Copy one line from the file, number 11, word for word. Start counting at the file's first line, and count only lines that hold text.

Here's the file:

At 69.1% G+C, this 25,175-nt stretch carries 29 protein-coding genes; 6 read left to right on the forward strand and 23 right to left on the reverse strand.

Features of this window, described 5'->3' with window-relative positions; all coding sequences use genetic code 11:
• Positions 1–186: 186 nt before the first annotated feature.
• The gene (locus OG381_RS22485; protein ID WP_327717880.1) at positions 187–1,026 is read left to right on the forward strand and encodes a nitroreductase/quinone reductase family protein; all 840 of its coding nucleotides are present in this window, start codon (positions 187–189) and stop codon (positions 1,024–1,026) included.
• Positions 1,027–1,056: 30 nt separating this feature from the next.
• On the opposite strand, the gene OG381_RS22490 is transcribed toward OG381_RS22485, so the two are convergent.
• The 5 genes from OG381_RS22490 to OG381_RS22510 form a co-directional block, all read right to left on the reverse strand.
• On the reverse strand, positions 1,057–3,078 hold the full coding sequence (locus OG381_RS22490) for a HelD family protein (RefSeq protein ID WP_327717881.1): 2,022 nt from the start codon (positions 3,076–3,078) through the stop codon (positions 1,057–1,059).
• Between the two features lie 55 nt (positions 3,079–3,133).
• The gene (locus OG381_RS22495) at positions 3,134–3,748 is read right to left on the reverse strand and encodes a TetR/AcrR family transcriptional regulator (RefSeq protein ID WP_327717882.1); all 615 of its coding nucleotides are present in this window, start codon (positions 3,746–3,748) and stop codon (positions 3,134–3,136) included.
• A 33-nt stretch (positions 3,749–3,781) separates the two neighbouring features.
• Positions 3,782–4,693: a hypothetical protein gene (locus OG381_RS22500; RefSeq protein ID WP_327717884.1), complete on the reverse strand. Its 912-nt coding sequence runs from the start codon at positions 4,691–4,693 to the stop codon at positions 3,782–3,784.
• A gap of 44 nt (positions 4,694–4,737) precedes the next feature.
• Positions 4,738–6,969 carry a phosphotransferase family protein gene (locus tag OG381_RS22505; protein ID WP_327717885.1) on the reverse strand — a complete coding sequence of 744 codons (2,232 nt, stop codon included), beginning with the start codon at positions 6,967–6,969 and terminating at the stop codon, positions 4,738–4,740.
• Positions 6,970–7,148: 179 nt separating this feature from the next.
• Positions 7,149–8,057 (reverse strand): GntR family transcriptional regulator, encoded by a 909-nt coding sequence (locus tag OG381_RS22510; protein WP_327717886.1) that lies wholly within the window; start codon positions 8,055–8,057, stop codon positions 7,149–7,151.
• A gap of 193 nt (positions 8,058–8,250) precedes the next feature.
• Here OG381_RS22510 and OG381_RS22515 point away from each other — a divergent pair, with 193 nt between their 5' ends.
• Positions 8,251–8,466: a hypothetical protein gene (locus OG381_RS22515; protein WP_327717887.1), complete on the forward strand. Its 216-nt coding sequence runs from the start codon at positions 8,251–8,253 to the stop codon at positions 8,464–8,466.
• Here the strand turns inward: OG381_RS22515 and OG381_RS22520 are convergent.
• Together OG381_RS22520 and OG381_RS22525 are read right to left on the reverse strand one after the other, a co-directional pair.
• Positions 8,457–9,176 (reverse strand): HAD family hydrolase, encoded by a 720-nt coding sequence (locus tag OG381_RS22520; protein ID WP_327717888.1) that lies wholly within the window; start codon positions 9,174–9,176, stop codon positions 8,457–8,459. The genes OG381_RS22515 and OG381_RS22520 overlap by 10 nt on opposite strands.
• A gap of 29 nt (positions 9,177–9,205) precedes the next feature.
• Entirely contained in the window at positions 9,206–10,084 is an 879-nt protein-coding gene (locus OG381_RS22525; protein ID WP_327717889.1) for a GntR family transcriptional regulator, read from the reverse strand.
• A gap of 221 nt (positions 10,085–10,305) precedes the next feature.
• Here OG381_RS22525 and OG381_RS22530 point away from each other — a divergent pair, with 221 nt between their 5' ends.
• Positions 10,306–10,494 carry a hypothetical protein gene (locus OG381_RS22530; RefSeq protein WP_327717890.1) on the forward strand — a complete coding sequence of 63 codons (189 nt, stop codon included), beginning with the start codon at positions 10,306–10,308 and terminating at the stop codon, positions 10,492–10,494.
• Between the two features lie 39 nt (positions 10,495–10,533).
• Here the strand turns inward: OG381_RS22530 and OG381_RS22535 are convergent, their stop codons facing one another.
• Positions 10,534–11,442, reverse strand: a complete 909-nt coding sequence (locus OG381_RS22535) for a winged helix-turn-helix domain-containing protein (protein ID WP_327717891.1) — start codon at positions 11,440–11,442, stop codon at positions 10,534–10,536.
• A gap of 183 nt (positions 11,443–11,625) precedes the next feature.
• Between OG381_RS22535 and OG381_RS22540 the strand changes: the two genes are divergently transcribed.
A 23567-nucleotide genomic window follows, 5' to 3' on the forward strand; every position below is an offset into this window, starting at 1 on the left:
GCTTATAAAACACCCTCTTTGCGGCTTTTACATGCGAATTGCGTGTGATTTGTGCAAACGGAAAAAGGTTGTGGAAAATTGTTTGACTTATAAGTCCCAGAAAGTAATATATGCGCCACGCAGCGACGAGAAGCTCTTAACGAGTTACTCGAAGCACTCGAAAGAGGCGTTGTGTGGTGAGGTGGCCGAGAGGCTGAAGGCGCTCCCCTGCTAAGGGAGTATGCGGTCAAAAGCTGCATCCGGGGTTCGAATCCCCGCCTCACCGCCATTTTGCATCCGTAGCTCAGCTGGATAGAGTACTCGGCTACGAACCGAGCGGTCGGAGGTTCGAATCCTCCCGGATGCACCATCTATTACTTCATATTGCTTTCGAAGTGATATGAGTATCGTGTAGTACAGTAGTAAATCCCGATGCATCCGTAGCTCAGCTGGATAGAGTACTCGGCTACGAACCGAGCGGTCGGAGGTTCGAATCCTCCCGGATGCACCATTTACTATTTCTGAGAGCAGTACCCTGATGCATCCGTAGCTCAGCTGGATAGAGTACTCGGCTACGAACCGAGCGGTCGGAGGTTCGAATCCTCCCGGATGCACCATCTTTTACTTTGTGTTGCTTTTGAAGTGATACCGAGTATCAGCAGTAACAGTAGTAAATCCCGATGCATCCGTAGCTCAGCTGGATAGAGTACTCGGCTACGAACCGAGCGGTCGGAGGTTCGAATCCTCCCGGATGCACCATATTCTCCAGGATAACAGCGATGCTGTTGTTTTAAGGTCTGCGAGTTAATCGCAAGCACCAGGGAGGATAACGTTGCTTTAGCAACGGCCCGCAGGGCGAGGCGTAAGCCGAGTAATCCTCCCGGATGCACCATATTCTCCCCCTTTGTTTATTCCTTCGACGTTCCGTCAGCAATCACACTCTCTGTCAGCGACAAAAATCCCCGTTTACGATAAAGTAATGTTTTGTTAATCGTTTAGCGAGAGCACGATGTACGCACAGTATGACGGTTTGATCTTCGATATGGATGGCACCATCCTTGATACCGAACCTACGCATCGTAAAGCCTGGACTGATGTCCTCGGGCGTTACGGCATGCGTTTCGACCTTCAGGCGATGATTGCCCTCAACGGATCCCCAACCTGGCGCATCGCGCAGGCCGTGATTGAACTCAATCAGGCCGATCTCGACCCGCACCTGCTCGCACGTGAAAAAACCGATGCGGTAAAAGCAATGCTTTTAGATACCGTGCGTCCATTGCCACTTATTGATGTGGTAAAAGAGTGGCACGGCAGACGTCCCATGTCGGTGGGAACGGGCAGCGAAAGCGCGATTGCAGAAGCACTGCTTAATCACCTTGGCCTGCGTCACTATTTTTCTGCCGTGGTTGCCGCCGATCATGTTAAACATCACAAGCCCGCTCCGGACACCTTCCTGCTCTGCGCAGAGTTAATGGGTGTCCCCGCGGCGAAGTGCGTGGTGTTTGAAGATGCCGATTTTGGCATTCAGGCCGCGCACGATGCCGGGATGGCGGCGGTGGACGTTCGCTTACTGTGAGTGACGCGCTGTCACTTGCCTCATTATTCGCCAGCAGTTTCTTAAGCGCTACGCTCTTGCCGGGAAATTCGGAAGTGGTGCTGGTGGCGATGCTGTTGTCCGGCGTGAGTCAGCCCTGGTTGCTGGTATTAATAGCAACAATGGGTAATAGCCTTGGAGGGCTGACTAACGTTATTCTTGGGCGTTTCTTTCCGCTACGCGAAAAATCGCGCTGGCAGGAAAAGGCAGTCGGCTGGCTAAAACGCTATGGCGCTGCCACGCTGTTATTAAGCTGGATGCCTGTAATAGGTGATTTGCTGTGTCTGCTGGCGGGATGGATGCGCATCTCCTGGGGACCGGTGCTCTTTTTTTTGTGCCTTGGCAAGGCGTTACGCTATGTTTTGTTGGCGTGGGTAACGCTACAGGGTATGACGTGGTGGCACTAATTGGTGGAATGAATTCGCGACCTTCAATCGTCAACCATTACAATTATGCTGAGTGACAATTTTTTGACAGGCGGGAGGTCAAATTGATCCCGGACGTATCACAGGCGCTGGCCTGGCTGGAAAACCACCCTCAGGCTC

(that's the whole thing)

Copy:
• A 33-nt stretch (positions 3,749–3,781) separates the two neighbouring features.